Reasons for marriages collapsing vary, but primarily couples split up over poor communication, household finances, abuse and infidelity.
Nobody sets out on their wedding day aiming for a divorce, but if marriages must come to an end there's no good reason most splits shouldn't be civil — especially if there are children involved.
"It's very important to try to have an amicable divorce," says divorce therapy psychologist Michael Hakimi. "You don't have to put on boxing gloves. When it becomes a fight, the only winners are the lawyers. The losers are the couple."
Noting that he has kept good relations with his ex-spouse, Hakimi says that an amicable split is highly doable — but you need to work at it just as you need to work at any relationship.
To keep your post-marriage relationship on an even keel, Hakimi says to focus on keeping personal emotions checked and recognizing that you control the path to an amicable divorce, as does your ex-spouse.
"Make every effort to speak in a calm, clear and rational manner, and accept responsibility for your own actions," Hakimi says. "Also, avoid blaming each other, pointing fingers and digging up all the issues of your entire history together."
To help repair the damage and set the stage for a civil relationship, Hakimi advises that you:
Communicate in public. "When having a difficult discussion, do it in a place such as a restaurant or cafe," he says. "Spouses tend to act more appropriately in public. And do not consume alcohol while discussing marital issues."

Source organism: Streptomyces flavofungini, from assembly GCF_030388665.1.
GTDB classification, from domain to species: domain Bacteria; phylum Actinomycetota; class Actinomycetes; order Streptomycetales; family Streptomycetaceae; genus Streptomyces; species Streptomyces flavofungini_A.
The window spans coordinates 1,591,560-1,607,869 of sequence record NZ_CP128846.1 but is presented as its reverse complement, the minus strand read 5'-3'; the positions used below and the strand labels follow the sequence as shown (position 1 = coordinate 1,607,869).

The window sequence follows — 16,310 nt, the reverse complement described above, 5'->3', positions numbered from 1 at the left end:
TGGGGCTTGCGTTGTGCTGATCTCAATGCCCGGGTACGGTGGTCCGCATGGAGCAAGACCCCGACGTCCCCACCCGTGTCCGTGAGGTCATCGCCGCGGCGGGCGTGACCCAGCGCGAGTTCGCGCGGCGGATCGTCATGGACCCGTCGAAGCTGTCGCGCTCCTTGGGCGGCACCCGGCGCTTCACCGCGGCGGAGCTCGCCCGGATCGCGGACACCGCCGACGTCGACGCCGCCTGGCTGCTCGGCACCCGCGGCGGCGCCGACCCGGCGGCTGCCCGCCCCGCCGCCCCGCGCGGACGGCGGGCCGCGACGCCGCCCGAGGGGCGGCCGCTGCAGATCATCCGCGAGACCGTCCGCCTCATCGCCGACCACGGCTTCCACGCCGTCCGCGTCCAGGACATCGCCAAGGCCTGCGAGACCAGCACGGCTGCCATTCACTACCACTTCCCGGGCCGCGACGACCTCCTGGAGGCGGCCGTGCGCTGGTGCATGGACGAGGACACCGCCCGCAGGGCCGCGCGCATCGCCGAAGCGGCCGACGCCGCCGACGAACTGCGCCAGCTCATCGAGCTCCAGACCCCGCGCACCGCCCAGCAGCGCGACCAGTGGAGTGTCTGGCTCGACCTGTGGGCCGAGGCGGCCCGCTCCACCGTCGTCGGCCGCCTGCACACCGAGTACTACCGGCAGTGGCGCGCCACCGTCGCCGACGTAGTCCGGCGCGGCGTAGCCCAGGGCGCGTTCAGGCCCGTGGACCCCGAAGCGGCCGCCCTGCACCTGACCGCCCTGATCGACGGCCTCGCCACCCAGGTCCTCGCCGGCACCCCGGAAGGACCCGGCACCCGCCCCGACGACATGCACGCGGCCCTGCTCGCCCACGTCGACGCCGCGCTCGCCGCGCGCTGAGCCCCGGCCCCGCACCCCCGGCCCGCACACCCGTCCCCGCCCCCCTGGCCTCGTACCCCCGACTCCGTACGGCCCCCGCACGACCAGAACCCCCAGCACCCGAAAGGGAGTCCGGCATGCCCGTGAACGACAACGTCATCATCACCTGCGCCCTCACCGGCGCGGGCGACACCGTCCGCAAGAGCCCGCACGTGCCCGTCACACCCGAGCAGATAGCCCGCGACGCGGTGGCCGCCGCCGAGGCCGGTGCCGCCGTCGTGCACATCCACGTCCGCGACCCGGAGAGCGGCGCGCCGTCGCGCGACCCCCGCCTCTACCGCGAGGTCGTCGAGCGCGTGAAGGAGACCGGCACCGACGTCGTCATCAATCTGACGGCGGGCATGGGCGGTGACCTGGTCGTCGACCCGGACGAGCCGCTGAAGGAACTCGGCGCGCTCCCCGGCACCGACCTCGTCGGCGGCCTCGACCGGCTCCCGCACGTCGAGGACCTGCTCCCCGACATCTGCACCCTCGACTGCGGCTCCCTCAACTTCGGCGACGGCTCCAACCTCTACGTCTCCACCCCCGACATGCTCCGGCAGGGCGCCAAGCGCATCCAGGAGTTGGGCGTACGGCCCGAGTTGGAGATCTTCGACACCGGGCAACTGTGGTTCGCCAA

Keep emotions out if it as much as possible. Sure, you're feeling hurt after a marriage dissolves. But harboring resentment is a surefire path to a nasty divorce. "Do not use your hurt feelings as a weapon to lash out at one another," Hakimi says. "Rather, try to resolve hurt feelings in therapy constructively."
Keep it positive in front of the kids. Children listen when you complain about an ex-spouse. And it's not healthy for them. "Do not badmouth your spouse or discuss your marital problems in front of your children," Hakimi says. "Tell your children you both love them, and that they are blameless for the divorce. Get therapy for the children, if needed."
Be the bigger person. Go ahead and take the lead in being civil in all discussions with an ex-spouse. "If your spouse gets upset about something you say or do, try saying: 'I'm sorry; I did not mean to upset you,'" Hakimi says. Another important phrase: "I apologize. Let's continue our conversation at a later time when we are calm."
It's also advisable to talk to a divorce counselor for ongoing support in getting along with an ex-spouse.
"Ask around for a recommendation," he says. "The state psychological association where you live also can make referrals. Talk to a few therapists, look at their websites, education and experience and decide who you feel most comfortable with."
It might seem like an uphill climb, but achieving a "friendly" divorce is possible — but only of you want it, and work at it on a regular basis, along with your ex-spouse.
— By Brian O'Connell for MainStreet